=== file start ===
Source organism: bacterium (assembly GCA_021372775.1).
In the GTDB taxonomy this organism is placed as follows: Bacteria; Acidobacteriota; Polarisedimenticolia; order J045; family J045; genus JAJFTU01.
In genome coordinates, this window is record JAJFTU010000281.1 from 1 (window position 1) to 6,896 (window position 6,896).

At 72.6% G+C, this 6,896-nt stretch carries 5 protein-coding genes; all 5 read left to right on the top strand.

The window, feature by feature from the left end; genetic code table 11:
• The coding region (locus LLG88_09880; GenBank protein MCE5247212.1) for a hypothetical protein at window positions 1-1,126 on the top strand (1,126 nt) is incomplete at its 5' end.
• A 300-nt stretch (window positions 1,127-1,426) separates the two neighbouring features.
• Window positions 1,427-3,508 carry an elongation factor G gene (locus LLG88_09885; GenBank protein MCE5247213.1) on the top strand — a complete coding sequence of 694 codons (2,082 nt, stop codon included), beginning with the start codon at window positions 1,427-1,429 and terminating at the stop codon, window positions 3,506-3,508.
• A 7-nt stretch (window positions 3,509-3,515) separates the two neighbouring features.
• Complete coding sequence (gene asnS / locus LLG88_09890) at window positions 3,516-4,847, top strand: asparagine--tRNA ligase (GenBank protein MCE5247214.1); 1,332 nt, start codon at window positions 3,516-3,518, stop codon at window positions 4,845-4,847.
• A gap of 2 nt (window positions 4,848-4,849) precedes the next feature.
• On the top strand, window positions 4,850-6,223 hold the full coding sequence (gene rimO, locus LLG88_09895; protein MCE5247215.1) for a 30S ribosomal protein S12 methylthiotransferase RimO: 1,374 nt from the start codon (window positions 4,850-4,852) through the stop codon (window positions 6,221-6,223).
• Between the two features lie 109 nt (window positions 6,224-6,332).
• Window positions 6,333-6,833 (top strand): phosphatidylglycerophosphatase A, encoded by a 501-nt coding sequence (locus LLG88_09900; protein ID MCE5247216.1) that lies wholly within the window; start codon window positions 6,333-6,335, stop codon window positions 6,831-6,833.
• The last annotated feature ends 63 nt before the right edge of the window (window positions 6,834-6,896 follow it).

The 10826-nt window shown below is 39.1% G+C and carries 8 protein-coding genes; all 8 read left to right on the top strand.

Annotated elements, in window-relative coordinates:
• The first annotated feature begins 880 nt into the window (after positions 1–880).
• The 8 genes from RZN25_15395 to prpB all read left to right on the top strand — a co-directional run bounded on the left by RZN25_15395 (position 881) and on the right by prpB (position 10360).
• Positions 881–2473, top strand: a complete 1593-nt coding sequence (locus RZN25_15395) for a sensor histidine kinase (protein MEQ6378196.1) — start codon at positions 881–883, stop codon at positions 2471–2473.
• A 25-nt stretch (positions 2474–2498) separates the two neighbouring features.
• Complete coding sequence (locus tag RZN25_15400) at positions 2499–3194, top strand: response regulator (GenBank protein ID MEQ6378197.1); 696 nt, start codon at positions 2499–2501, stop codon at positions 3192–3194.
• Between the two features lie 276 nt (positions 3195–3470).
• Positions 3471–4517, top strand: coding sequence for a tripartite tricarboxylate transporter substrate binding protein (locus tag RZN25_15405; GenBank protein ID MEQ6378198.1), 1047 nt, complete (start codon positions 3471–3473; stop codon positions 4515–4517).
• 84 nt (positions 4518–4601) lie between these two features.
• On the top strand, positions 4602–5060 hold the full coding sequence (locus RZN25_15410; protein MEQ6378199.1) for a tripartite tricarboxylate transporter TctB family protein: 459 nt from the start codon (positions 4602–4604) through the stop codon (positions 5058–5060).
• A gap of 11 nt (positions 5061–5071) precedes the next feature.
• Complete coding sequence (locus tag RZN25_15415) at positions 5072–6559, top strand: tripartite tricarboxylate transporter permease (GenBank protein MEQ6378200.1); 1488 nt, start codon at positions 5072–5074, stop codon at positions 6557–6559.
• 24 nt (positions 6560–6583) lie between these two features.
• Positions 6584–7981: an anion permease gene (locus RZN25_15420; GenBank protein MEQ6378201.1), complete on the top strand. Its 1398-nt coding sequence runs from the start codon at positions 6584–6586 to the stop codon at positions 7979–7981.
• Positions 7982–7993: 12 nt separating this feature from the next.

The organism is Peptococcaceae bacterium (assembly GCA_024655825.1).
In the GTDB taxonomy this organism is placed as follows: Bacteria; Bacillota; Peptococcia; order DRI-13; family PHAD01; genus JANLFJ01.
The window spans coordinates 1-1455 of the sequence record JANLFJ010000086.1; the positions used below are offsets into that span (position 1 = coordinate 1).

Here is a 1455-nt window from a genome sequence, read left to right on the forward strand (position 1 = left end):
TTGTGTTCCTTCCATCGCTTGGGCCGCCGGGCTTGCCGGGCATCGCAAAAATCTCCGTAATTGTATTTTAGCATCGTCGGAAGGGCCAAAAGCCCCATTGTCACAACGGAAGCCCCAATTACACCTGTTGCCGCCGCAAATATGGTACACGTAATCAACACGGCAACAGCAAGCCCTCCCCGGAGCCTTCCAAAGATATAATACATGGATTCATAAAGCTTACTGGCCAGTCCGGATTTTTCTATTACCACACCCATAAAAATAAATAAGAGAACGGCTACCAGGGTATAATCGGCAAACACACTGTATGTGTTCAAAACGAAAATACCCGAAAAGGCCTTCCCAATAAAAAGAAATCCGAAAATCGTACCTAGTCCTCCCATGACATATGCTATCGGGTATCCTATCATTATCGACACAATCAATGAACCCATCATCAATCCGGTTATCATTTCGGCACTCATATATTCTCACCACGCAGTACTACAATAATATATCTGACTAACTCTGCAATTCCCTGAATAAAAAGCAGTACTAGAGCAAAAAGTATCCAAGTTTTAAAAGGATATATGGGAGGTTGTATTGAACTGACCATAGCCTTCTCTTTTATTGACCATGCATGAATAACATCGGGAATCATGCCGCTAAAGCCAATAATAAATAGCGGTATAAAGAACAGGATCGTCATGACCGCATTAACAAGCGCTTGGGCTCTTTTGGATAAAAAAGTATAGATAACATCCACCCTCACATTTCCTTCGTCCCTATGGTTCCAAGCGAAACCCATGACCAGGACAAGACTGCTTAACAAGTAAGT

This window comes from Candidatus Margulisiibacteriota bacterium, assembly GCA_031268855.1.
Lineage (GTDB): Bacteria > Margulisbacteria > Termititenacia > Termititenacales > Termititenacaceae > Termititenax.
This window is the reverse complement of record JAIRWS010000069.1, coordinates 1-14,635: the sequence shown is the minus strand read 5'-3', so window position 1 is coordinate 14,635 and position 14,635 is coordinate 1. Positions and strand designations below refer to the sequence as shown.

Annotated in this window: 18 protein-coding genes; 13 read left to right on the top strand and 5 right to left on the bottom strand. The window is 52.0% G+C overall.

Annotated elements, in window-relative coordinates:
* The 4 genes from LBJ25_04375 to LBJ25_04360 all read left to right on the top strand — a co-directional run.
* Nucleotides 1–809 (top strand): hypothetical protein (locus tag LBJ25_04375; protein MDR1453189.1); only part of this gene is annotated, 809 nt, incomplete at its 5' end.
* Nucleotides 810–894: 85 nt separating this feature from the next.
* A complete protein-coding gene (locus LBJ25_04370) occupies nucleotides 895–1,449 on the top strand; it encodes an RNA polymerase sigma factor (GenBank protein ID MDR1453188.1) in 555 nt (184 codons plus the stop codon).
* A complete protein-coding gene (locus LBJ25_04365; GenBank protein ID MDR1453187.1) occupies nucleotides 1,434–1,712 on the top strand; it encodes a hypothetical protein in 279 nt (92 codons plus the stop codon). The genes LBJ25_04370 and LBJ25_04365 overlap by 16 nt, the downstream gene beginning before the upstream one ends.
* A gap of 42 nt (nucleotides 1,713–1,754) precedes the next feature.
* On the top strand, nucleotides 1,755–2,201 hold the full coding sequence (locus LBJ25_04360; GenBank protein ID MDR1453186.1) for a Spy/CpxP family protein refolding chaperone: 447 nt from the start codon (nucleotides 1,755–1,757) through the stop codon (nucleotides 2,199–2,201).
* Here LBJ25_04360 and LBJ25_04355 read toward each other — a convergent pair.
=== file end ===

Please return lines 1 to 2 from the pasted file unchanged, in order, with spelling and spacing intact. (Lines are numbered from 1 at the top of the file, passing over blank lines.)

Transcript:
Source organism: bacterium (assembly GCA_021372775.1).
In the GTDB taxonomy this organism is placed as follows: Bacteria; Acidobacteriota; Polarisedimenticolia; order J045; family J045; genus JAJFTU01.